corner was entered.

An unreachable left hand bend, after a further two feet,
could be seen.  A major setback occurred
on that Saturday, the substantial mud and stone collapse from the Smoke
Room.  This slump increased during the
following days and completely blocked the way on.

Attention now turned to the large, black hole, through
boulders, revealed by this collapse. Some stabilization was required but on 9th December ’78 the upper
section of the Smoke Room was entered. The chamber was found to consist of tiny rift inlets and wedged
boulders.

On the following weekend a large B.E.C. team dug at the
debris which blocked the way along the lower passage.  This flowing stream made spoil hauling a wet
and miserable task.  It was decided to
leave the dig until the following spring. The final comment in my caving log entry for that trip summed up the
situation: “Much more work still to be done.”

After this trip the cave appears to have been left alone –
no entries were recorded in the hut log. I was at sea, enjoying only infrequent trips to Mendip; other digs found
favour; the sun shone; the Hunter’s was open; etc.  As a result, for twenty months Wheal Wigmore
heard only the lonely knocker’s chisel. No curse ridden digger’s breath nor shovel on rock.  Silence.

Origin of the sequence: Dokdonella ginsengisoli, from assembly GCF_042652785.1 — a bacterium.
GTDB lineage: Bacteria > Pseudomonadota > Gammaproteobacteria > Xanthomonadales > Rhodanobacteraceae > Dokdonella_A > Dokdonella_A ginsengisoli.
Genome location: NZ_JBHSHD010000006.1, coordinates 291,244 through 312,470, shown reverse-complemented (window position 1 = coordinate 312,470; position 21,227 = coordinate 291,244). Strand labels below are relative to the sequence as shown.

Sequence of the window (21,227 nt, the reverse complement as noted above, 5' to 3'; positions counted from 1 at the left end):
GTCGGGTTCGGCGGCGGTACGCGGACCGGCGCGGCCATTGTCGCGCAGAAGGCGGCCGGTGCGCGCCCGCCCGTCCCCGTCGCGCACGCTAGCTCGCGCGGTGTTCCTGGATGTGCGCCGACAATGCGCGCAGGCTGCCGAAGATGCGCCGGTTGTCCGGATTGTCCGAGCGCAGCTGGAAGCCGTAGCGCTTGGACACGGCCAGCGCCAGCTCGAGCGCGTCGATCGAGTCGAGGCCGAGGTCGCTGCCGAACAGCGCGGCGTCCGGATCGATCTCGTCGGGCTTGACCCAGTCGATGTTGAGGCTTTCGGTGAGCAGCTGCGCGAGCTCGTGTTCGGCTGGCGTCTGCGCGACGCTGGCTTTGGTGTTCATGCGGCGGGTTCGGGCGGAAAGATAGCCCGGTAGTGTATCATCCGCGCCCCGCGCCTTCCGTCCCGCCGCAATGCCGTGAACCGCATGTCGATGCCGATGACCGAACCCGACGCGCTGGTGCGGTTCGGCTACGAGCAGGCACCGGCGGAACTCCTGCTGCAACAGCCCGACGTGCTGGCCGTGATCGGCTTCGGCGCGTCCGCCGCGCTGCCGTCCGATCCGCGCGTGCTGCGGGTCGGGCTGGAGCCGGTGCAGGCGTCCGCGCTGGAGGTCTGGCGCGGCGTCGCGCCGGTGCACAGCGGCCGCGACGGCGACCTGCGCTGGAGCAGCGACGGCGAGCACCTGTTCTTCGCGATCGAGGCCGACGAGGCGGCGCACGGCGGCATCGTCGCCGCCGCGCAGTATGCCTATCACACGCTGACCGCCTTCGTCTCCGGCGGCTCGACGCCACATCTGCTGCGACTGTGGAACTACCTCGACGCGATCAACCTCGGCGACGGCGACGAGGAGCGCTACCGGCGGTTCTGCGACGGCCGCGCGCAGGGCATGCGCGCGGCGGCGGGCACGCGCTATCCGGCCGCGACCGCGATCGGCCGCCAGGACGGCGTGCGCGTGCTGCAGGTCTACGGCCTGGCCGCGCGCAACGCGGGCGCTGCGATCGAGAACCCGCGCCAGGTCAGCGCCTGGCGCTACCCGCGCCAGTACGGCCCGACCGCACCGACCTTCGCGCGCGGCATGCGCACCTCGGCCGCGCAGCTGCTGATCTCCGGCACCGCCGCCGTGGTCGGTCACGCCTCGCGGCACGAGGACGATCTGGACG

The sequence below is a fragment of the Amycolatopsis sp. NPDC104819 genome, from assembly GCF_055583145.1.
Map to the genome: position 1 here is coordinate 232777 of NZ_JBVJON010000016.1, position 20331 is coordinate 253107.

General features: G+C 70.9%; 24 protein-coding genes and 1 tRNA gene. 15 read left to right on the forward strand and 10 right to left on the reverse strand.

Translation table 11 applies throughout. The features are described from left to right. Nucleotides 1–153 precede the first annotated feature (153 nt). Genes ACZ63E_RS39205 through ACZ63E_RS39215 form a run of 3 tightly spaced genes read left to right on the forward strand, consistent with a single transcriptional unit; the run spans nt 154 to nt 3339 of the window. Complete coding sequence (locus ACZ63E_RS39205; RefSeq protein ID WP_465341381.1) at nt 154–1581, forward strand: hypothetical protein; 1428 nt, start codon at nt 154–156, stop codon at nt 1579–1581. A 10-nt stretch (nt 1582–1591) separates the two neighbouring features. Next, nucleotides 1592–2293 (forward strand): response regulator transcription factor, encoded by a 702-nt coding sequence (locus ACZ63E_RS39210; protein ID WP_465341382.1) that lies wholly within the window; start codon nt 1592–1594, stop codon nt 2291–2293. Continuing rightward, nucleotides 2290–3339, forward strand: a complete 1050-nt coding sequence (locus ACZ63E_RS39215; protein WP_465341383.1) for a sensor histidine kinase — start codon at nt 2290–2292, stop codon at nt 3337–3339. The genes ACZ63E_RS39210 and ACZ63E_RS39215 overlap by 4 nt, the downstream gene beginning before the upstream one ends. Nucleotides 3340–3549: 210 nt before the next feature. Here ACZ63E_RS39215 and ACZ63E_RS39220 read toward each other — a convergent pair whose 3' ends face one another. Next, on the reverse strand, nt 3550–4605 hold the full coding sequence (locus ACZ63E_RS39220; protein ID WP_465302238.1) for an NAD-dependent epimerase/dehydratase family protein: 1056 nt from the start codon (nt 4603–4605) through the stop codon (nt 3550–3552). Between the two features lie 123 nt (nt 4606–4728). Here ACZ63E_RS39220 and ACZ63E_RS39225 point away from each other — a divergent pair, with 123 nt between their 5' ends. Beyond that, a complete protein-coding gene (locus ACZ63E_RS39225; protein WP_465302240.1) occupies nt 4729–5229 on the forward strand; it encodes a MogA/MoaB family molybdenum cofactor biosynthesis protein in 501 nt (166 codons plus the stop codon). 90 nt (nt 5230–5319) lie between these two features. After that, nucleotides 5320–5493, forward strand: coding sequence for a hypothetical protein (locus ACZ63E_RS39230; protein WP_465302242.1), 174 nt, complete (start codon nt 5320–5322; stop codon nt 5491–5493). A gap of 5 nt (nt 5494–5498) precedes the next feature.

I could not allow this to continue.  A weekend on Mendip at the end of August this
year found me with an itchy digging arm and two volunteers for their first ever
trip down Wigmore; Ian (Wormhole)

Caldwell

and (Quiet) John Watson.  Deluded by
promises of me digging in their recent extensions in the deepest reaches of Manor
Farm Swallet they agreed on an exploratory trip.

The entrance pitch, Hesitation Chamber and the two climbs
were unchanged apart from accumulations of vegetable debris and oddments of the
capping formers.  However the winter
streams of 78/79 and 79/80 had not been idle. The start of Christmas Crawl had been scoured out and now seems quite
sizeable. The entry to Santa’s Grotto had to be dug open – easily removable
gravel choked the low section of passage to within four inches of the roof.

A large boulder and several smaller rocks had slumped into
the entrance of Pinks and Posies.  These
were moved or demolished and an entry made. The first section of Pinks and Posies was unchanged.  However the remains of the Smoke Room
collapse and allowed gravel to accumulate behind it.  The last section of passage was fairly